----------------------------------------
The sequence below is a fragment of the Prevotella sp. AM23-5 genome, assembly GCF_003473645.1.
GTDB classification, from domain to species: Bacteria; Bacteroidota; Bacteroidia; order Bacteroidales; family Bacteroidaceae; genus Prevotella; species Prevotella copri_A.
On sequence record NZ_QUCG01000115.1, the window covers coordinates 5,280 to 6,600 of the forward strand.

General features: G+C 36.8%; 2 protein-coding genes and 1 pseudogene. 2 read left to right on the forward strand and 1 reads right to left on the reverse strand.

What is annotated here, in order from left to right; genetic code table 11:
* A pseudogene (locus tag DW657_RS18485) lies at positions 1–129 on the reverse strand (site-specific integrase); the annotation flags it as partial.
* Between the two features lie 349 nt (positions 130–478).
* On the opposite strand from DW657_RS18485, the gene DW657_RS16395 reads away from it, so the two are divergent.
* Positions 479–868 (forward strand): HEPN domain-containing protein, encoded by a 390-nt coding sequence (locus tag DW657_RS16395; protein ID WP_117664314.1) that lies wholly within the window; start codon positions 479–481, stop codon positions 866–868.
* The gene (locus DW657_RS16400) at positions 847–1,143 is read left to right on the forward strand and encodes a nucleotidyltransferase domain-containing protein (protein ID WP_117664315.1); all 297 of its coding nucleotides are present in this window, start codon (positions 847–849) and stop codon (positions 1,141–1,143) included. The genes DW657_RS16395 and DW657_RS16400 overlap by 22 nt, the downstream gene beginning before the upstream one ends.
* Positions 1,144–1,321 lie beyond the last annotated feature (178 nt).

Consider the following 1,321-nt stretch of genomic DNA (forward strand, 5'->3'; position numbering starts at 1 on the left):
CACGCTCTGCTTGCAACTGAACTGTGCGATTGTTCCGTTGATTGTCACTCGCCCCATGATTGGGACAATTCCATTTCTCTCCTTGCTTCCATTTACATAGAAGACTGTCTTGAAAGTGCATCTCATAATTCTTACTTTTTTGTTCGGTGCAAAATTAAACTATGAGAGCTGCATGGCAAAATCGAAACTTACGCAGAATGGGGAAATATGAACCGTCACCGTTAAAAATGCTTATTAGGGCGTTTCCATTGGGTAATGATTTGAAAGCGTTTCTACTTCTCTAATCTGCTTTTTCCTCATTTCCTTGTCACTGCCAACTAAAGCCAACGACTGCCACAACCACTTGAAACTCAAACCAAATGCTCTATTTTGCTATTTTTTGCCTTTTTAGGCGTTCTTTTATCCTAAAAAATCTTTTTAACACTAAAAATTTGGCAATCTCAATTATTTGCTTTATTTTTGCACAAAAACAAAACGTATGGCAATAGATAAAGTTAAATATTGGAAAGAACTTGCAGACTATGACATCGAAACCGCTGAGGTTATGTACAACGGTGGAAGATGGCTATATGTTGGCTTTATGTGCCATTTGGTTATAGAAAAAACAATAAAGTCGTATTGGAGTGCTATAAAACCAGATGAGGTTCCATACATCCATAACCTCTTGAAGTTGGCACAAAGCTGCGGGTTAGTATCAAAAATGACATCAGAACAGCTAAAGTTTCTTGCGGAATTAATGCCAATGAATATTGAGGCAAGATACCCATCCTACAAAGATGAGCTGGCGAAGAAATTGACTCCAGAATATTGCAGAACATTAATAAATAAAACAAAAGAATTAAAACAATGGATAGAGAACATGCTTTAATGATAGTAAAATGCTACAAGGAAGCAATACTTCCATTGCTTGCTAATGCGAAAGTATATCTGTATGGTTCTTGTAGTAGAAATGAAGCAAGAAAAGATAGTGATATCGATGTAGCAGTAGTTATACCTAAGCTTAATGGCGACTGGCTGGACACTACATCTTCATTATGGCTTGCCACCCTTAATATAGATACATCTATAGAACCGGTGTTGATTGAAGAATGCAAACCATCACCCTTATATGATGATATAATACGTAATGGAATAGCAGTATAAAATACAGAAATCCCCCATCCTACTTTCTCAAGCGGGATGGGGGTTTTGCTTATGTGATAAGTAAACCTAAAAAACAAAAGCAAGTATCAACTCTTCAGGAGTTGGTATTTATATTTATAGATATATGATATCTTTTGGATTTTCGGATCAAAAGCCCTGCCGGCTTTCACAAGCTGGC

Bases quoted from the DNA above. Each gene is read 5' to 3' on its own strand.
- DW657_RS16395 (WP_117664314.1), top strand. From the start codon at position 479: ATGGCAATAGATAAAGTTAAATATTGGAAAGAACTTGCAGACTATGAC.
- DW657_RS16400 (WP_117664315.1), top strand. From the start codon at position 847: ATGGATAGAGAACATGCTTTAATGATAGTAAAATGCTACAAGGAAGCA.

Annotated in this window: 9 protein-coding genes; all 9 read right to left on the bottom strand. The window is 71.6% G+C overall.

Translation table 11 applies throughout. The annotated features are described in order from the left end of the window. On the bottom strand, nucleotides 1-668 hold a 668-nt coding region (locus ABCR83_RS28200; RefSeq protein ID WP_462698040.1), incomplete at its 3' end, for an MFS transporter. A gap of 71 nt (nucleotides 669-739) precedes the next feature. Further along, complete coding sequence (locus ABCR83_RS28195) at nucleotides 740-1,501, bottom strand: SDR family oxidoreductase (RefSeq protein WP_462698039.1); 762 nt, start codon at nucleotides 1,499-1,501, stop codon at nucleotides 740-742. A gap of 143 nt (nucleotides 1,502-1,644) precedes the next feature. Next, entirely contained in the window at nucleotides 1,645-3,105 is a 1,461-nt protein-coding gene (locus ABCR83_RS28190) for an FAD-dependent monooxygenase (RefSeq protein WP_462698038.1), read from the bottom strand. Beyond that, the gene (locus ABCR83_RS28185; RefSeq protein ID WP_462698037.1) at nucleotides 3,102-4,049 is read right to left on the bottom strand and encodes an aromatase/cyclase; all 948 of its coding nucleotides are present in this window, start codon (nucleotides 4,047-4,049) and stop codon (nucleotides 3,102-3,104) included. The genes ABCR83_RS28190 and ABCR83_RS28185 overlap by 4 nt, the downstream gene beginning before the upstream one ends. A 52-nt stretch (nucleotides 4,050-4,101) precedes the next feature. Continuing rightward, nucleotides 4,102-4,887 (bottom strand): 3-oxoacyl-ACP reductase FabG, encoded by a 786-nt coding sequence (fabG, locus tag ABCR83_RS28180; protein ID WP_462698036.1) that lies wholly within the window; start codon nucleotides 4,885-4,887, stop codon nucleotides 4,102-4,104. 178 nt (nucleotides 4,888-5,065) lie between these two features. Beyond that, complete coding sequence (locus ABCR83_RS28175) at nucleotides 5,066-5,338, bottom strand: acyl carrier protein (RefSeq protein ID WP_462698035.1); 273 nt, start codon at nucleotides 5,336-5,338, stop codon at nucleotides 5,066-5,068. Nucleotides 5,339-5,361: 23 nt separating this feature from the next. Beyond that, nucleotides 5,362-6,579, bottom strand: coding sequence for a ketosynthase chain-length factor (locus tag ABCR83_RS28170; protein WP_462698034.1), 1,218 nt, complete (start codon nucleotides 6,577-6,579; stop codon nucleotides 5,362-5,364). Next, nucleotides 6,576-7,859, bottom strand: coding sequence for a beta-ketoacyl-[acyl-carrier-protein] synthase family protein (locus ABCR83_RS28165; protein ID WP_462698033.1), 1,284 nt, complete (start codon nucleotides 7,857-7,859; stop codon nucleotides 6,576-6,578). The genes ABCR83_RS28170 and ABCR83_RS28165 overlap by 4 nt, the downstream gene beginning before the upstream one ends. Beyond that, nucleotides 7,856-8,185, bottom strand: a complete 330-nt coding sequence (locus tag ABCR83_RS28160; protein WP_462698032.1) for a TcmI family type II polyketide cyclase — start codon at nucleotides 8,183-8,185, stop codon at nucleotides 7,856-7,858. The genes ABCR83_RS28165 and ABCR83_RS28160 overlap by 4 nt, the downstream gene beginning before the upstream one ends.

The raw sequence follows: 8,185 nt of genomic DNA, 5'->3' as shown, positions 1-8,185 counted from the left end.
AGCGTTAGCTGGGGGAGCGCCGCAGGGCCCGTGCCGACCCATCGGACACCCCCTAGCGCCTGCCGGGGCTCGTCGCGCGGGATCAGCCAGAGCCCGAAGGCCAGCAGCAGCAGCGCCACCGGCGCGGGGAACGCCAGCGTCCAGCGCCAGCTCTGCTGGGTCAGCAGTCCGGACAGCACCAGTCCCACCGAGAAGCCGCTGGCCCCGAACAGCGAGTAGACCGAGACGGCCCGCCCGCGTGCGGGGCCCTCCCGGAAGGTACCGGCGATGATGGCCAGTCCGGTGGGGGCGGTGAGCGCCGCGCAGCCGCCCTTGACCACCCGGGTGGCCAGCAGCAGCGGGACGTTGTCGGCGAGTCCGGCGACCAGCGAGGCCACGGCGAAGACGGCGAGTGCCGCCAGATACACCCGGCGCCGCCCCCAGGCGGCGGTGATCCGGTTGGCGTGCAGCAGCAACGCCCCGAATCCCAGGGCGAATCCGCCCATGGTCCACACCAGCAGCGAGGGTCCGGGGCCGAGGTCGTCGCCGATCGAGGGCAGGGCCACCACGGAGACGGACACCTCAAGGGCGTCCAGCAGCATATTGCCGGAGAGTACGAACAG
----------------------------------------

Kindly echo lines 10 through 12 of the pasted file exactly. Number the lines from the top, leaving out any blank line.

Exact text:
* The gene (locus DW657_RS16400) at positions 847–1,143 is read left to right on the forward strand and encodes a nucleotidyltransferase domain-containing protein (protein ID WP_117664315.1); all 297 of its coding nucleotides are present in this window, start codon (positions 847–849) and stop codon (positions 1,141–1,143) included. The genes DW657_RS16395 and DW657_RS16400 overlap by 22 nt, the downstream gene beginning before the upstream one ends.
* Positions 1,144–1,321 lie beyond the last annotated feature (178 nt).

Consider the following 1,321-nt stretch of genomic DNA (forward strand, 5'->3'; position numbering starts at 1 on the left):